Luis from ‘Sesame Street’ joins board of Bayard Rustin Center for Social Justice


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The newest member of the Board of Directors will be able to tell you how to get to the Bayard Rustin Center for Social Justice.

Emilio Delgado, who is Luis the Fix-It Man on “Sesame Street,” has joined the
community activist center, educational bridge, and dedicated safe-space located in Princeton.

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Before playing the longest running role for a Mexican American in a television series on the award-winning PBS children’s program, Delgado began his life in Calexico, California, and spent his early childhood living across the border in Mexicali, Mexico, according to a statement provided by the Bayard Rustin Center.

He began his career in the Emmy Award winning “Canción de la Raza” and has since, in his over 50 years of acting, appeared everywhere from “Lou Grant” to “Law & Order”.

He has served as artistic director of the Barrio Theatre Ensemble of East Los Angeles.

At the same time he has fought for Chicano rights and social and racial justice on many different platforms stemming from his early days with the United Farm Workers supporting Cesar Chavez, and protesting against the Vietnam War, according to the statement.

Delgado is a recipient of the Impact Award from the National Hispanic Media Coalition, has been honored numerous times by the National Academy of Arts & Sciences, and in his home of New York City they celebrated him on “Emilio Delgado Day” on Oct. 15.

He has done charity work with numerous organizations including the Alphabet Rockers, Project Sunshine, 52nd Street Project and Head Start, according to the statement.

“I am so very inspired by the mission and community building of the Bayard Rustin Center for Social Justice and how the diversity and cooperation that ‘Sesame Street’ built is now being carried forth into the future by the good works of the BRCSJ,” he said in the statement.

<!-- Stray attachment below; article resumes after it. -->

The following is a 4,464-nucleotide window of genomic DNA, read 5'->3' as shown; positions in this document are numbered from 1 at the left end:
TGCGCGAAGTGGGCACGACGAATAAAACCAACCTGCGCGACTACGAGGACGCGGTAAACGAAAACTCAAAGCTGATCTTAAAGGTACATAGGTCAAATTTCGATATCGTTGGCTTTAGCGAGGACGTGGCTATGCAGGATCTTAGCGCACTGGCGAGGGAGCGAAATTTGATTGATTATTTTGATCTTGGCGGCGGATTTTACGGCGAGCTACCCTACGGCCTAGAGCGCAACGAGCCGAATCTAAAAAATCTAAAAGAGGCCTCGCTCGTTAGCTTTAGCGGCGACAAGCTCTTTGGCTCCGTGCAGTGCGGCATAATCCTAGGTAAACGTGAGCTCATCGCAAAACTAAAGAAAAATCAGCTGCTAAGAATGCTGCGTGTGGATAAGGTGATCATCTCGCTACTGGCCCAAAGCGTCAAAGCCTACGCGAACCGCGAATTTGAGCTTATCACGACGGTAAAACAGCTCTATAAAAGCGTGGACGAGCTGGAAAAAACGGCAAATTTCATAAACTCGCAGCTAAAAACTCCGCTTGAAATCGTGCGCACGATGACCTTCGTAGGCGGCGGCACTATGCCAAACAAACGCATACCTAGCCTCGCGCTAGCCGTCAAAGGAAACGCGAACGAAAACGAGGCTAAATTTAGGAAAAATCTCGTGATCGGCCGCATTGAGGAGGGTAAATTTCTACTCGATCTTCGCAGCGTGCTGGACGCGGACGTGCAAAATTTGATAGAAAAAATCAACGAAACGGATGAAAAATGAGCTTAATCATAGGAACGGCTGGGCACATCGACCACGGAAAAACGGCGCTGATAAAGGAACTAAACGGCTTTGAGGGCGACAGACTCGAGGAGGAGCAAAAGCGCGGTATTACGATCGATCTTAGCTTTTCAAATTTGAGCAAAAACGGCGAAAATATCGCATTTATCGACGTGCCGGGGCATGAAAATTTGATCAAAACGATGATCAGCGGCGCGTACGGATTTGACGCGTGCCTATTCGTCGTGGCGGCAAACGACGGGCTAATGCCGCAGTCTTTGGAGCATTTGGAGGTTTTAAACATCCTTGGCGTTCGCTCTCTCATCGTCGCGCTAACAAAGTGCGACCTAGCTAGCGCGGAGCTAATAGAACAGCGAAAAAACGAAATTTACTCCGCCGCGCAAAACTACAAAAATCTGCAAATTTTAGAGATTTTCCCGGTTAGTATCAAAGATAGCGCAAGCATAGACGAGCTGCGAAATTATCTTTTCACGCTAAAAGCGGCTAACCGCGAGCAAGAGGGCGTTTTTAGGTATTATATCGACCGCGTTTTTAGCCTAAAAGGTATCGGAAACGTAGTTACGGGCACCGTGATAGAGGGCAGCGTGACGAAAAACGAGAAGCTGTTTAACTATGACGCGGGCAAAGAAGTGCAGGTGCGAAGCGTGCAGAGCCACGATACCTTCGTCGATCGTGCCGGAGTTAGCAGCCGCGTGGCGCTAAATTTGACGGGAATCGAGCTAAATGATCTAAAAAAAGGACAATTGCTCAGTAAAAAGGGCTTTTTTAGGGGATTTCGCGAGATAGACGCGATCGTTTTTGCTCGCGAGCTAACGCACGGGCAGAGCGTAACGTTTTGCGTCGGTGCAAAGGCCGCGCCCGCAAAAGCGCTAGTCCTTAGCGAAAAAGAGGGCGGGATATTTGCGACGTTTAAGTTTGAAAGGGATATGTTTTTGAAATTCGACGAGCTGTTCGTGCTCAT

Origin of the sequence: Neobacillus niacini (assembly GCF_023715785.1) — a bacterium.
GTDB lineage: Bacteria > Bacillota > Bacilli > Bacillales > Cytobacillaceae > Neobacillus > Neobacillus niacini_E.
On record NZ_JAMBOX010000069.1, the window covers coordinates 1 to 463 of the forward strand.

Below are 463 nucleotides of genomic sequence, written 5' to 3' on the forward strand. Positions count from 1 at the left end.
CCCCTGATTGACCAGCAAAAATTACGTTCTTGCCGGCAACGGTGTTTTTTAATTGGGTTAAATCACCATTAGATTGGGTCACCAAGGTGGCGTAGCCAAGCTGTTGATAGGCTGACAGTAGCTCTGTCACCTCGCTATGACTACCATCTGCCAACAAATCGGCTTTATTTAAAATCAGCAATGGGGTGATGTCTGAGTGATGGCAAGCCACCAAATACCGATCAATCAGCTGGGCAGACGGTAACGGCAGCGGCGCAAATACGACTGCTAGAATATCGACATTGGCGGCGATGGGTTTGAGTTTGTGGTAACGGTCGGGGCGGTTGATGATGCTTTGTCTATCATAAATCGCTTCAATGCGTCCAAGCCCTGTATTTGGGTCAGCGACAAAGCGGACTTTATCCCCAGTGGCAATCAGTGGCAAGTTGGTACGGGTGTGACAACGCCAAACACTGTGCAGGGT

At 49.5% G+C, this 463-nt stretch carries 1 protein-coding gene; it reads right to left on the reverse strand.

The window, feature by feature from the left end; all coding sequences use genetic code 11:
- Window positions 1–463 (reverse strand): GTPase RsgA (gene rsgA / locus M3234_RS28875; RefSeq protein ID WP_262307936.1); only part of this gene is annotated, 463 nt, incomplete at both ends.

The announcement was made during the center’s virtual broadcast, the Social Justice Power Hour, which has aired on their Facebook page every weeknight from 7-8 p.m. since the pandemic began.

Although the center lost its physical space, it continues to serve the community on a local and national level by offering focused programming, diverse events, outreach and advocacy concentrated on civics, community activism, and cultural instruction and appreciation aligned with the center’s vision to educate, enlighten and empower, according to the statement. These offerings are predominantly virtual at the moment, but the center hopes to open its doors once more in early 2022 to once again provide a welcoming safe space for LGBTQIA+ youth and diverse families as well as offer in-person counseling, resources and enriching events and programs.

Other members of the board include Dr. Peniel Joseph, Black power scholar, author and founding director of the Center for the Study of Race & Democracy at the University of Texas at Austin; Michelle Elizabeth Brown, LGBTQIA activist from Detroit; Coalition for Peace Action’s Rev. Bob Moore; transgender crusader Erin Worrell; Clarion River Group founder and union organizer David Sailer; Maplewood’s first openly gay Mayor Dean Dafis; activist street theater performer Glen Pannell (aka “Mike Hot-Pence”); BRCSJ Community Outreach Coordinator and queer education pioneer Carol Watchler; Pulitzer Prize-winning journalist Tom Haydon; Center for Medicare Advocacy Senior Attorney Wey-Wey Kwok; and Ex Officio Member, Chief Activist Robt Seda-Schreiber.

“Emilio is an extraordinary addition to our Board of Directors at the Bayard Rustin Center for Social Justice. His representation as Luis allowed so many kids to see themselves reflected back from their TVs for the first time and taught so many of us so much about Latin culture and language. His belief in our mission and support of our greater community is just a continuation of the care & love he’s shown through his career and his personal activism and we are proud to journey with him further on this inspirational path,” Seda-Schreiber said in the statement.

To learn more about the Bayard Rustin Center for Social Justice, visit



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